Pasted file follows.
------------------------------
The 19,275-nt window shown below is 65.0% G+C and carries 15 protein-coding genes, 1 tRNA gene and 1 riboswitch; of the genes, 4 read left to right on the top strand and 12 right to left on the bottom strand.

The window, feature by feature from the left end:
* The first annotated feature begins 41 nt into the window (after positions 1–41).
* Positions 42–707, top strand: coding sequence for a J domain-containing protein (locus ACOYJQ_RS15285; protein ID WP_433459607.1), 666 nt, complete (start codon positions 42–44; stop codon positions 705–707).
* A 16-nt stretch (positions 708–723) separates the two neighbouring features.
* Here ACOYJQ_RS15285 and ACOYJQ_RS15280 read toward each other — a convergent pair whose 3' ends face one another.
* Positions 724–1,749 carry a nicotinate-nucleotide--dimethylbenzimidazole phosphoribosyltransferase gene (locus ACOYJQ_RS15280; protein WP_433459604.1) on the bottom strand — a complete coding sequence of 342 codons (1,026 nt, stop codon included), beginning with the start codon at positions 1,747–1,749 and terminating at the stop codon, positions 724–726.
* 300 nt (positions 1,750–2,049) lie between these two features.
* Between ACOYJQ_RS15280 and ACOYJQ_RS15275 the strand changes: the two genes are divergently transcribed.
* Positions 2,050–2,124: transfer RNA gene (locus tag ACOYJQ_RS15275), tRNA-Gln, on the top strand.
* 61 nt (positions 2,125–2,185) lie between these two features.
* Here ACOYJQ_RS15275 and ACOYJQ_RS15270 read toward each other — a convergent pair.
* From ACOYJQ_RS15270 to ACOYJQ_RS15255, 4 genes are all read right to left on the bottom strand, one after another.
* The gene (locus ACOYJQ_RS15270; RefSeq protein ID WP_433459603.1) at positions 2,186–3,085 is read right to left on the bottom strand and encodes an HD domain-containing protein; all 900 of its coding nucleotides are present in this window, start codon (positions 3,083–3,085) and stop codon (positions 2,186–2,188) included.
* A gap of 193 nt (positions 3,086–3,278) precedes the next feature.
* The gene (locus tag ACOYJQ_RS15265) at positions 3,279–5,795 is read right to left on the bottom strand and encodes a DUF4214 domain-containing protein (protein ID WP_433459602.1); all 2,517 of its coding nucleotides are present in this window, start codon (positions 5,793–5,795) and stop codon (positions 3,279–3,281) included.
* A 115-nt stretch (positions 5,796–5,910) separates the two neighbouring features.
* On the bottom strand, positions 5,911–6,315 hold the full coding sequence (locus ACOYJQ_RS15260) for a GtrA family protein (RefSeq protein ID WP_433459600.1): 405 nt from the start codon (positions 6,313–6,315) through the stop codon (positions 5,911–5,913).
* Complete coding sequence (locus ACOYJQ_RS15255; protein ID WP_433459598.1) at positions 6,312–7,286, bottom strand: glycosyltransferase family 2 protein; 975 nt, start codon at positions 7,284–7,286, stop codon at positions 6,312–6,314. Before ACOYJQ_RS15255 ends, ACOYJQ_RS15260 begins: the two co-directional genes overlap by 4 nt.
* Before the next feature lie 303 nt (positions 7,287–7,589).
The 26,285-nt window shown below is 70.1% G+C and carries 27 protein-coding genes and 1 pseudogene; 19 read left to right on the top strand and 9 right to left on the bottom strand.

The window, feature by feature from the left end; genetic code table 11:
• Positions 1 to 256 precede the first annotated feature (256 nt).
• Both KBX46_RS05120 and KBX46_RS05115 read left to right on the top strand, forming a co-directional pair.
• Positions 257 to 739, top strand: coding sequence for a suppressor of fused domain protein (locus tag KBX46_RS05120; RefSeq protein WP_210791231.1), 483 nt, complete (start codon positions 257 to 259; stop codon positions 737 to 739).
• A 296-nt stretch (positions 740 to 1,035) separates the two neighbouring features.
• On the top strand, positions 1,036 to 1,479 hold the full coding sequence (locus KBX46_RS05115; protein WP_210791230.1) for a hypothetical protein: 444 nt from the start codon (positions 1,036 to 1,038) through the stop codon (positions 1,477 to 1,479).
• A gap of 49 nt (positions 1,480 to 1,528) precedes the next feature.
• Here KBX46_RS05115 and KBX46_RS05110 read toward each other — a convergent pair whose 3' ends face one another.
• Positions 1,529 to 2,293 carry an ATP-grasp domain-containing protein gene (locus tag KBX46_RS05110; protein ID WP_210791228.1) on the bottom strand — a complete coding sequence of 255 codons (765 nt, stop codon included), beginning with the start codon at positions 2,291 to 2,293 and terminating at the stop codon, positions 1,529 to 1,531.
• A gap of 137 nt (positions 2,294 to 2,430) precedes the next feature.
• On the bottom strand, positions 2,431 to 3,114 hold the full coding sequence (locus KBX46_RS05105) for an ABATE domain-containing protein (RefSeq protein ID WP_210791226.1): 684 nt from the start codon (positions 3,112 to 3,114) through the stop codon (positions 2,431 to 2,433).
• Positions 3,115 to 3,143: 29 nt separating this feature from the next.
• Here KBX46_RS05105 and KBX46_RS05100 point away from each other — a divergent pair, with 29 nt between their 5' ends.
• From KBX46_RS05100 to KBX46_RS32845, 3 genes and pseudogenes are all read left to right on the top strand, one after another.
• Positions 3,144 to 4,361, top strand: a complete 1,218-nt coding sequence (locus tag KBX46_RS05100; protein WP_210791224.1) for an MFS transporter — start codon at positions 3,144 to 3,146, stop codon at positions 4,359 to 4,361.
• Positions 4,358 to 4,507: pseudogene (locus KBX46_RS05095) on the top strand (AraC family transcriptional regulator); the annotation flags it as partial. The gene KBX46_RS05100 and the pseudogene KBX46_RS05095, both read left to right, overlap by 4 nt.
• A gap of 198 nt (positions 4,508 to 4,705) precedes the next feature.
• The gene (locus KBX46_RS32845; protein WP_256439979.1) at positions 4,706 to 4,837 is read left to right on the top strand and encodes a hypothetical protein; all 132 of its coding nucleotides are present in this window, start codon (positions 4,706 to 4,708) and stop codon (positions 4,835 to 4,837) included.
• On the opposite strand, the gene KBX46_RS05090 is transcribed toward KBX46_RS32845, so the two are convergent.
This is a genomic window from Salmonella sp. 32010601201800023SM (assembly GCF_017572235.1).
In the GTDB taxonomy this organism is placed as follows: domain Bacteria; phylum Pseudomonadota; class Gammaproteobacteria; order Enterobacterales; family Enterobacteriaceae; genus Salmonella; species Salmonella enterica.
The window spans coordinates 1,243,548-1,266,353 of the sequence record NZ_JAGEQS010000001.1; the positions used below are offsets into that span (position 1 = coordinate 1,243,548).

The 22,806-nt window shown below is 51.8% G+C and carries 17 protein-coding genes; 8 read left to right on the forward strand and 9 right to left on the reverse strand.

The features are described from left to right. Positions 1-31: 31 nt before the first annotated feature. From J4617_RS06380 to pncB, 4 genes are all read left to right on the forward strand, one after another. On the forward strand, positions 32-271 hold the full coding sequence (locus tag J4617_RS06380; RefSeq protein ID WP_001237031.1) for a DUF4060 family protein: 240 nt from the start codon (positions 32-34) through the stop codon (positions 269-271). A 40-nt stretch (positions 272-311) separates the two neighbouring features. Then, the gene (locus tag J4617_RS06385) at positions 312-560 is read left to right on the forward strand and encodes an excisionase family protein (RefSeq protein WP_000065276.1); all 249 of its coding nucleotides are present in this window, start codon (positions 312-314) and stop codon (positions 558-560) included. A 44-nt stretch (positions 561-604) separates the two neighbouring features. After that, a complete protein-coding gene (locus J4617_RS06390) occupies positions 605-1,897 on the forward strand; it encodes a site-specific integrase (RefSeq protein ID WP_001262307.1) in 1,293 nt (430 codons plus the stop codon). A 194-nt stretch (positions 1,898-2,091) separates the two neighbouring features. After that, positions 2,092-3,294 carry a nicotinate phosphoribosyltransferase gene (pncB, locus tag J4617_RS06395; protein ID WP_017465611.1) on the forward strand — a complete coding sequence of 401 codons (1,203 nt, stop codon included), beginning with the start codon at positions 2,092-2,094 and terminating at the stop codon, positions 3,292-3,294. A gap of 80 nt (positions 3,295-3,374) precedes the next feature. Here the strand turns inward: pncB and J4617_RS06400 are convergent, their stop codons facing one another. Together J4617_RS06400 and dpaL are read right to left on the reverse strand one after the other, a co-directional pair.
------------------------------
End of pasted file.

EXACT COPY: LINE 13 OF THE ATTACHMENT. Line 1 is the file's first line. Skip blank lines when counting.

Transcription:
* From ACOYJQ_RS15270 to ACOYJQ_RS15255, 4 genes are all read right to left on the bottom strand, one after another.